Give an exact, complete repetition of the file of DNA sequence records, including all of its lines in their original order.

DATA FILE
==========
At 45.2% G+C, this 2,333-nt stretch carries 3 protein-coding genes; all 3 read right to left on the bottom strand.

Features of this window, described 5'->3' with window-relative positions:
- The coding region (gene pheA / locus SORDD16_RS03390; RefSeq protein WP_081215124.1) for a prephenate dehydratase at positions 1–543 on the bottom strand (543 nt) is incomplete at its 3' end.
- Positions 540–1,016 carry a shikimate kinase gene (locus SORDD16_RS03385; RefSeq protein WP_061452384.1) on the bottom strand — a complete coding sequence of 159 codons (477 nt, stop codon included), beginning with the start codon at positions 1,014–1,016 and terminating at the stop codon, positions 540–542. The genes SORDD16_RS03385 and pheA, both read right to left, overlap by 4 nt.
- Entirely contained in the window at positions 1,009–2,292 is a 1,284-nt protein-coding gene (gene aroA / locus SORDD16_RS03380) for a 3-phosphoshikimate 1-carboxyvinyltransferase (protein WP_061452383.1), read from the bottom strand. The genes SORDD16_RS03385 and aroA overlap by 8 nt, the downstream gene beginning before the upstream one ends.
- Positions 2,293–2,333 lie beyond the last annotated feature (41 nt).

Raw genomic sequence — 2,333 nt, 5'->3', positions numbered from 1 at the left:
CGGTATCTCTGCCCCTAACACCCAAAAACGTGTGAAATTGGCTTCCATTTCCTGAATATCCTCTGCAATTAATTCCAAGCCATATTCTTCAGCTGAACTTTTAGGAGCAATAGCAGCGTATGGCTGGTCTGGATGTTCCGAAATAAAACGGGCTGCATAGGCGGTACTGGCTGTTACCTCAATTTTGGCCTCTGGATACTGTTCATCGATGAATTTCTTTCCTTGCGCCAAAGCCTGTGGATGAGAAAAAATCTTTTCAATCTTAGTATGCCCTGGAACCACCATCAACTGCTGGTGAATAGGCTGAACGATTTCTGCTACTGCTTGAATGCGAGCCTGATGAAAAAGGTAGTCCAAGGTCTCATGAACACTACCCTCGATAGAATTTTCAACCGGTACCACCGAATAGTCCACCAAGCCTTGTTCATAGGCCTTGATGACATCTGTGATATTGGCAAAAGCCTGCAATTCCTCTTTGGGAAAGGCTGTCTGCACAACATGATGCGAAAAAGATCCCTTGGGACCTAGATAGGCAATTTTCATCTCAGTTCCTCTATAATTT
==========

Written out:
At 45.2% G+C, this 2,333-nt stretch carries 3 protein-coding genes; all 3 read right to left on the bottom strand.

Features of this window, described 5'->3' with window-relative positions:
- The coding region (gene pheA / locus SORDD16_RS03390; RefSeq protein WP_081215124.1) for a prephenate dehydratase at positions 1–543 on the bottom strand (543 nt) is incomplete at its 3' end.
- Positions 540–1,016 carry a shikimate kinase gene (locus SORDD16_RS03385; RefSeq protein WP_061452384.1) on the bottom strand — a complete coding sequence of 159 codons (477 nt, stop codon included), beginning with the start codon at positions 1,014–1,016 and terminating at the stop codon, positions 540–542. The genes SORDD16_RS03385 and pheA, both read right to left, overlap by 4 nt.
- Entirely contained in the window at positions 1,009–2,292 is a 1,284-nt protein-coding gene (gene aroA / locus SORDD16_RS03380) for a 3-phosphoshikimate 1-carboxyvinyltransferase (protein WP_061452383.1), read from the bottom strand. The genes SORDD16_RS03385 and aroA overlap by 8 nt, the downstream gene beginning before the upstream one ends.
- Positions 2,293–2,333 lie beyond the last annotated feature (41 nt).

Raw genomic sequence — 2,333 nt, 5'->3', positions numbered from 1 at the left:
CGGTATCTCTGCCCCTAACACCCAAAAACGTGTGAAATTGGCTTCCATTTCCTGAATATCCTCTGCAATTAATTCCAAGCCATATTCTTCAGCTGAACTTTTAGGAGCAATAGCAGCGTATGGCTGGTCTGGATGTTCCGAAATAAAACGGGCTGCATAGGCGGTACTGGCTGTTACCTCAATTTTGGCCTCTGGATACTGTTCATCGATGAATTTCTTTCCTTGCGCCAAAGCCTGTGGATGAGAAAAAATCTTTTCAATCTTAGTATGCCCTGGAACCACCATCAACTGCTGGTGAATAGGCTGAACGATTTCTGCTACTGCTTGAATGCGAGCCTGATGAAAAAGGTAGTCCAAGGTCTCATGAACACTACCCTCGATAGAATTTTCAACCGGTACCACCGAATAGTCCACCAAGCCTTGTTCATAGGCCTTGATGACATCTGTGATATTGGCAAAAGCCTGCAATTCCTCTTTGGGAAAGGCTGTCTGCACAACATGATGCGAAAAAGATCCCTTGGGACCTAGATAGGCAATTTTCATCTCAGTTCCTCTATAATTT